In a mooted deal that will test the independence of Fairfax’s newspapers, Fairfax is considering a merger with Macquarie Radio, controlled by John Singleton. Both companies tried to do a deal in 2011, but it fell apart when Macquarie couldn’t offer sufficient funding certainty to the bigger Fairfax Radio that would have seen the merger happen.

If the deal goes ahead, it will see the two companies merge their AM radio networks. This would provide a strong play to sell advertising nationally, including on the top rating stations in Sydney and Melbourne. But the merged entity would have to sell one Sydney station to make it happen — either Macquarie’s easy music station 2CH or Fairfax’s talk station 2UE. Both are marginal performers for their owners. Former powerhouse 2UE finished 11th out of 14 stations in the most recent radio ratings with a piddling 4% audience share. 2CH was barely any better with 4.8%.

The appeal for Macquarie is getting a stake in 3AW, which tops the Melbourne radio ratings with a 13.9% audience share. Besides 3AW, Fairfax’s talk stations are poor performers. As well as the disasterous 2UE, Fairfax’s 4BC in Brisbane has an audience share of 6.2%, putting it eighth out of 12 stations in the most recent survey. In Perth, 6PR finished seventh out of 11 stations with 7.4%. A bright spot is Perth music station 96fm which tops the ratings in that city with 12.9%. Fairfax’s other music stations, Magic in Melbourne and 4BH in Brisbane, are poor ratings performers.

Radio networks are allowed to own two stations in each market — hence Austereo (part of Southern Cross) owns The Today Network and the Triple M network. Fairfax owns two stations in Brisbane and Melbourne and Lachlan Murdoch’s DMG owns the Nova and SmoothFM stations in Sydney and Melbourne.

Fairfax papers such as The Sydney Morning Herald and The Australian Financial Review  have been among the strongest critics of 2GB personalities such as Alan Jones, Ray Hadley and Chris Smith. Will that continue if Fairfax merges its radio interests with Macquarie Radio (where Jones has a shareholding)?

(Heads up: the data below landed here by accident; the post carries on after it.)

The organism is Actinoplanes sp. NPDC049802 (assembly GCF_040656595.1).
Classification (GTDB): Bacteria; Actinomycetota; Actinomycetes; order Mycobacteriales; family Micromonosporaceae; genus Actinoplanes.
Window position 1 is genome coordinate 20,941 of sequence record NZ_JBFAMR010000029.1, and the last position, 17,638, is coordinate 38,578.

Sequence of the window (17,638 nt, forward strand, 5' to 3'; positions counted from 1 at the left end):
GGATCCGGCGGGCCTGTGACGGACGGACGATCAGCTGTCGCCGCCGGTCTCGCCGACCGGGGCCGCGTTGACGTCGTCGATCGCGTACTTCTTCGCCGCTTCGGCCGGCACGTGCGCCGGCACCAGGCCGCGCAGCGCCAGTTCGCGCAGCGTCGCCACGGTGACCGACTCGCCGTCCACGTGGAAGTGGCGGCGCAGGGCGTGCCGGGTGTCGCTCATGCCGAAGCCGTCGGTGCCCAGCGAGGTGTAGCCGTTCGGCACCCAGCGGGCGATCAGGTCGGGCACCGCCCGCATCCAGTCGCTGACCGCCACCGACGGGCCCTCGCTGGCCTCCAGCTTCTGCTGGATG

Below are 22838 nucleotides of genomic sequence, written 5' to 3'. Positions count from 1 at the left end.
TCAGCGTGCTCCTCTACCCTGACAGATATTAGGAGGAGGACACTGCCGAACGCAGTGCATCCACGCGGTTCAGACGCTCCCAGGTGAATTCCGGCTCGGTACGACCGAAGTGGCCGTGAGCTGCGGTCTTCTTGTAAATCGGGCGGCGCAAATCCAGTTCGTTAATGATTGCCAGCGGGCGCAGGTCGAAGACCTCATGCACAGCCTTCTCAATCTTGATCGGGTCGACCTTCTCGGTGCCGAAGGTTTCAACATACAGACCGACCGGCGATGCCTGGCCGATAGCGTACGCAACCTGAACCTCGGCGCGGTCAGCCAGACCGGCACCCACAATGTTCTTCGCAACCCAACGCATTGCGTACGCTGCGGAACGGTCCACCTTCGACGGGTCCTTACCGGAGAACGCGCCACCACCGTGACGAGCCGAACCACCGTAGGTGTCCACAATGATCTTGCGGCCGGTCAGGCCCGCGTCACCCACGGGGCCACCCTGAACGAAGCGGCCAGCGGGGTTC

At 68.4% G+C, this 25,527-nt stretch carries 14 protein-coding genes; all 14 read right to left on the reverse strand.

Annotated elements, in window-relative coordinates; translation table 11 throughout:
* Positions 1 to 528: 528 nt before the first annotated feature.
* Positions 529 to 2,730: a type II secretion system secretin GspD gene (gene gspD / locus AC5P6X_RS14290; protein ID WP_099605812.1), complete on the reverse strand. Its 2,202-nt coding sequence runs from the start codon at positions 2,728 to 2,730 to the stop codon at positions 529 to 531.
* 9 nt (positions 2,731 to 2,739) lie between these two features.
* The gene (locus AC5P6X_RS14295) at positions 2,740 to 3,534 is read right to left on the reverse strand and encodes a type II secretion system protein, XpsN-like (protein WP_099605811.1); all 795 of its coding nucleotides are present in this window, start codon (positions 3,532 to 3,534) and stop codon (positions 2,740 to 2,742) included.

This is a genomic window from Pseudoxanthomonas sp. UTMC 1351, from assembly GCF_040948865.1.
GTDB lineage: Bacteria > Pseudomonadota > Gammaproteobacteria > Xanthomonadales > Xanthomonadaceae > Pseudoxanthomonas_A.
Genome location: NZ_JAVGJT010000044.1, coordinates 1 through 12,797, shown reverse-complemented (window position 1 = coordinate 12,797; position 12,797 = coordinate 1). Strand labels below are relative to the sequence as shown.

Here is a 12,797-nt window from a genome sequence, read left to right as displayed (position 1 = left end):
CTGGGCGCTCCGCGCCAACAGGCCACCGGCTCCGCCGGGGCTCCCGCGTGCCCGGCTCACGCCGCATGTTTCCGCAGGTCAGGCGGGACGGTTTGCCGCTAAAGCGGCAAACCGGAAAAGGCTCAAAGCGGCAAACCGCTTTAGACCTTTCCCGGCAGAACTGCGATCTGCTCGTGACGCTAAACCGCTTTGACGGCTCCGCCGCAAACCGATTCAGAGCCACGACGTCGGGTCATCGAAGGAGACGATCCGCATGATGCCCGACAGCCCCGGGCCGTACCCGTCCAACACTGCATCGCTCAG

Media Watch last night laid out the dilemma for Fairfax in the way Ray Hadley has refused to genuinely apologise after the regulator, ACMA pinged him for getting a claim wrong about former federal treasurer Wayne Swan. You’d have to ask if it is really worth the reputational risk for Fairfax to merge with Macquarie Radio and try to control the antics of Jones, Hadley and Smith who are among the most complained about people in the Australian electronic media.

Fairfax reporters at the SMH have also been at the forefront in reporting problems Hadley has had with a former staffer who has taken him to court, and has also reported on asset sales by Hadley, such as a Gold Coast apartment, and his tax liabilities. Fairfax reporters have also been aggressive in reporting some of the choice atrocities of Jones, such as his “died of shame” comments about Julia Gillard and her father just over a year ago. It is suggested around the Sydney radio scene that Jones and Hadley would be reluctant to be under the control of Fairfax whom they both detest and distrust.

John Singleton and Macquarie board member, Mark Carnegie have a small investment in Fairfax, and are also reported to be “consultants” to Gina Rinehart, the biggest shareholder in Fairfax, and a major shareholder in the struggling Ten Network. She won’t be much interested in this radio play, if it happens, as she has a bigger issue to confront — the court case in Sydney starting today brought by two of her four children over a $5 billion trust fund.

Fairfax wants to control the merged company, meaning Singleton and Carnegie won’t be able to leverage their small, $80 million Macquarie radio group into being the dominant force in the new group, as they tried to do in 2011. That will have to be resolved for the deal to occur.